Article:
Advice to the mom to be

I recently attended a baby shower for a friend who is expecting this December.  One of the "party games" was to write down on a slip of paper your advice for the mother to be.  Of course, I could think of nothing profound at the time, but got to thinking over the days that followed.  So here is my advice to her, as well as any moms period.

Disclaimer:  I am a Mom.  I am NOT a Mom expert.  I'm just like most of the world, trying to get along the best I can and do the best I can.  With that said...

  • Being a mom is emotional.  You're going to're going to laugh and not always at the right time.  Go with it.  If anyone asks just say:  I'm hormonal and hope that it shuts them up.
  • With that said, if you're feeling depressed or down; don't be afraid to reach out for help.  Whether you call it postpartum depression, baby blues, etc., it is NOTHING to be ashamed of. And it is more common than you might even imagine.  There are resources out there to help you; take advantage of them and don't let ANYONE poo-poo your feelings.  EVER!
  • Everyone's mom experience is unique.  Remember that.  You (and your child) are UNIQUE.  
  • You will be sleep deprived and do stupid things.  It's ok.  You WILL eventually sleep for more than 2 hours at a time.  It just doesn't seem like it.  You'll get through it and then look back and wonder how the hell you did.
  • Find a good diaper brand (if you're using disposables...if you're not God Bless You!) and stick with it.  Your sanity is worth the price whatever it may be.
  • All the "stuff" people tell you that you’re going to need; you won't need it.  The problem is what you don't need is unique to you.  For example, I was convinced I needed a boppy pillow.  I didn't.  (But then again I didn't breast feed.)  On the other hand, the baby bouncy chair was a life saver.  (And I cried when I had to give it up because my son got too big for it.)  Try to be discriminating when you make purchases, but don't beat yourself when you by crap that it turns out you don't need. Of course there are a few things that for me were invaluable!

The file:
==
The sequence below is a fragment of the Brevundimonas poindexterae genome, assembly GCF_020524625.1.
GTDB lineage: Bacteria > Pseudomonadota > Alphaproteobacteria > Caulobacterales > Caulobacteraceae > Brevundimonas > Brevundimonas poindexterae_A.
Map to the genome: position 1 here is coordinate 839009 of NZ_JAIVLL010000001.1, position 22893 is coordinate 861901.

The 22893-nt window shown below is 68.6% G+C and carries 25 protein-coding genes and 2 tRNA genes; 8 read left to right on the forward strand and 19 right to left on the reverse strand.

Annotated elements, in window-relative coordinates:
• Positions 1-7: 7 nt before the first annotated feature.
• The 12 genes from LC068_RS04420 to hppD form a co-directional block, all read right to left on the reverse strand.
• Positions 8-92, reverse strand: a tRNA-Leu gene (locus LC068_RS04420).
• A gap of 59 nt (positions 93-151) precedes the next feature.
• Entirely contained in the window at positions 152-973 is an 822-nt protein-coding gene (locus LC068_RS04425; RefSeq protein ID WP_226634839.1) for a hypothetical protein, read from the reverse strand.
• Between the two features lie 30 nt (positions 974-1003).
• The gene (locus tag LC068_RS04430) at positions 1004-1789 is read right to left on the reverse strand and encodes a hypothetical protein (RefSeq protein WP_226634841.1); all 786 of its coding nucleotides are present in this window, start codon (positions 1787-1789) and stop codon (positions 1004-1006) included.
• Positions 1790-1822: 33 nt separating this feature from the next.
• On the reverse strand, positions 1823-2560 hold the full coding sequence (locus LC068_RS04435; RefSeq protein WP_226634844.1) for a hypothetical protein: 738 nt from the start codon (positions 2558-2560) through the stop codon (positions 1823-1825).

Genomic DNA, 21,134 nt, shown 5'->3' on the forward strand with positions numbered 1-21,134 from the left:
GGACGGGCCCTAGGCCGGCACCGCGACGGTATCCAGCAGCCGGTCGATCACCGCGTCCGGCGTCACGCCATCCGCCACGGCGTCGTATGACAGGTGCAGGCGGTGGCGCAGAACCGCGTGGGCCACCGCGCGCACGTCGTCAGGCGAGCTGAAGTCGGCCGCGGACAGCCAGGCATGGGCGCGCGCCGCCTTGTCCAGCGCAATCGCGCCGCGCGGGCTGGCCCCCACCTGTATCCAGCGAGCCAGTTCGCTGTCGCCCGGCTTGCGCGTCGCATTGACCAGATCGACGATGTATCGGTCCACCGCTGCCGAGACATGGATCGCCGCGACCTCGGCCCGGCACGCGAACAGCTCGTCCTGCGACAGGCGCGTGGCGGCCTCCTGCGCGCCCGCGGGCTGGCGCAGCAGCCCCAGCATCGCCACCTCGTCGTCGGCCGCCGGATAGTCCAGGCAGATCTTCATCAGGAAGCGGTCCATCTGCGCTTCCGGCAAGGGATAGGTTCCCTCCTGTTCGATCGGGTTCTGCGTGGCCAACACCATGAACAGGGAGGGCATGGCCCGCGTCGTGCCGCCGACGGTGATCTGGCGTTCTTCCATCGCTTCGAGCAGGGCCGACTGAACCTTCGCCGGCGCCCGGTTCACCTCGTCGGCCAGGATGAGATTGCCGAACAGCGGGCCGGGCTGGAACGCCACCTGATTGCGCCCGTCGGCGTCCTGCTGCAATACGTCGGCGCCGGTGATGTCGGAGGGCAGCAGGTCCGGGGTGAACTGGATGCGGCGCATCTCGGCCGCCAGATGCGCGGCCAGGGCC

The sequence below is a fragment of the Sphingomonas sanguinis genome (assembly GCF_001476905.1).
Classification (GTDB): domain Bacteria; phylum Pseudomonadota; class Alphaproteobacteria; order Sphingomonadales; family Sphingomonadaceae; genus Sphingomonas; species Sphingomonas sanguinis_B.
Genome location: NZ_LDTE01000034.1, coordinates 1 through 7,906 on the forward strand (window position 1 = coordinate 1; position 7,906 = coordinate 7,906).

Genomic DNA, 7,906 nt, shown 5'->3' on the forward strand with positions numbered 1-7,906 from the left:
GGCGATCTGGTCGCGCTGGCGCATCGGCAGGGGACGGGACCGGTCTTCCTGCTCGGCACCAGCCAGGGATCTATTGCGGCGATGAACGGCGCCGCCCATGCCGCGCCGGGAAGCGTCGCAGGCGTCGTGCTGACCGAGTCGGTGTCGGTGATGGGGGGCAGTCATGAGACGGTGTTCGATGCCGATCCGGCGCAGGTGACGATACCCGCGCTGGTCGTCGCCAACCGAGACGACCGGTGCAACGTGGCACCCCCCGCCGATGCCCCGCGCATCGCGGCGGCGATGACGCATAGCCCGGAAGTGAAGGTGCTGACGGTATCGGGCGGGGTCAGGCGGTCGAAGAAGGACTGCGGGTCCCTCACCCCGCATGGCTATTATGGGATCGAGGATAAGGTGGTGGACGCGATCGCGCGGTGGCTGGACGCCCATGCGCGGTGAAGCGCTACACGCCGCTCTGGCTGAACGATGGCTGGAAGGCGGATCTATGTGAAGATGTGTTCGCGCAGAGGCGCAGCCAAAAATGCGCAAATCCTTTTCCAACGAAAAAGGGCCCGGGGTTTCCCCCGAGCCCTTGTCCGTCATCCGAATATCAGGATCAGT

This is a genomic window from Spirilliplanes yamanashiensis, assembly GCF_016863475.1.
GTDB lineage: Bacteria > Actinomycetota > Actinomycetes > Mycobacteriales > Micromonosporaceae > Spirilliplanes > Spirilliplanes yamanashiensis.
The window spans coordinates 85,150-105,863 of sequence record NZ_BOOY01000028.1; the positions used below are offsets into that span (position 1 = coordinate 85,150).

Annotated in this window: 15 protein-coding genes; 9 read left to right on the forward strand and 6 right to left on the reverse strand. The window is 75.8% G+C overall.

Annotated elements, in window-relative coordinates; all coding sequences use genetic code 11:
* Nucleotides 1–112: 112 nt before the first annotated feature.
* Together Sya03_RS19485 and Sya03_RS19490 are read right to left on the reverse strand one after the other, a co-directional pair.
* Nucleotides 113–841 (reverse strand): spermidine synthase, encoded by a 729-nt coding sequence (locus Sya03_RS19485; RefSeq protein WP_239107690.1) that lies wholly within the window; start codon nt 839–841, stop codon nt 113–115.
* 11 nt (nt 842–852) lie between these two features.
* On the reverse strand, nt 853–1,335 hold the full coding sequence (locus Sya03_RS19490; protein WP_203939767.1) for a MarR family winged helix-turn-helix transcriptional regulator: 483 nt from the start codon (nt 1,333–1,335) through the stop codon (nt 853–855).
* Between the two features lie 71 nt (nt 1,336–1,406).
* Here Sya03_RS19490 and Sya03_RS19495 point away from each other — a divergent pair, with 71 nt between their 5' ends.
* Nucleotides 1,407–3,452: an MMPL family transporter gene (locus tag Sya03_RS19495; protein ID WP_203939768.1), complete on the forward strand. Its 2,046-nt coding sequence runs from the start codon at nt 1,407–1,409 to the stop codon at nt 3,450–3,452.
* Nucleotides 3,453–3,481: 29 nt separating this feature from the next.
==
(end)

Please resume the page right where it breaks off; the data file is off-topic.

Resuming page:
• Diaper Genie:  My opinion:  Waste of money.
  • ExcerSaucer:  Life saver.  But have wipes on hand; these things can get sticky!
  • Speaking of wipes; you can never have too many.  Carry them with you everywhere. Have extra in your purse, bag, name it.  Doesn't matter how old your child is, always have wipes.  (Same advice goes for tissues.)
  • Pictures:  Take LOTS of them.  In this digital age, you CANNOT have too many photos. (It's not like you're paying to have them developed!).  The first year flies by and you will not remember as much as you think you might.  Take photos!  Then take some more.  Family and friends may get sick of seeing so many photos, but who cares?  Take photos!  (Besides you can always share with me.  I LOVE photos.  Show me all your baby photos!  All your toddler photos!  Seriously!  Share them with me; I will love every second!)
  • Along the photo line; keep notes.  Keep a diary.  You don't have to write full paragraphs or even sentences.  But write down what you can. (Or document in whatever way best suits you.)  You're going to forget stuff that you're going to want to remember years down the road.  Fill a box or jar with thoughts.
  • Breast or Bottle:  Who the hell cares?  What works for you and your child?  That's the answer and it's no one else's business.
  • Take advantage of help when people offer.  Let them do for you.  (It will make them feel good too so you're actually doing them a favor.)
  • Go with your gut.  Stick to your feelings.  If something is off or not right and you feel it, go with those feelings.  Doesn't matter if it's not rational.  It's like the force, you don't see it, you feel it.
  • It's ok to record how many time your baby/kid poops each day.  At least for the first year; after that...
  • Potty training is HARD work.  Don't let anyone tell you otherwise.  There are those "freaks" out there who get it done early and easy.  They are rarities. Toilet training can be extremely frustrating (and not just for your child).  You're going to be in diapers for longer than you think. If find "trick" out there that works, great!  But don't expect it! 
  • Despite what is said above, your child WILL eventually be toilet trained, eat solid food, walk, talk, etc.  Don't buy into the hype that it should happen by X month or year.  It WILL happen, but each child has their own schedule.  
  • Your house will never be as clean or as organized as it once was.  Accept and acknowledge this.  It's ok.  Really it is.
  • The only time you may get your child to eat vegetables is when he/she starts on solid foods.  While we all want our child to have a healthy, nutritious diet it may not happen.  Plenty of people will tell you that their child would only eat "x" for "y" years when they were growing up.  They will also tell you that their kid turned out fine.  This is one thing you can believe.  
  • "Normal" will never be "normal" again.  Accept it and embrace the constant change of being a mom.
Truth be told, parenting is hard.  Parenting changes as your child grows, but it never gets "easy."  Take care of yourself as best you can.  Take care of your family as best you can.  Let your family and friends take care of you.  It IS hard, but it is worth every second.  


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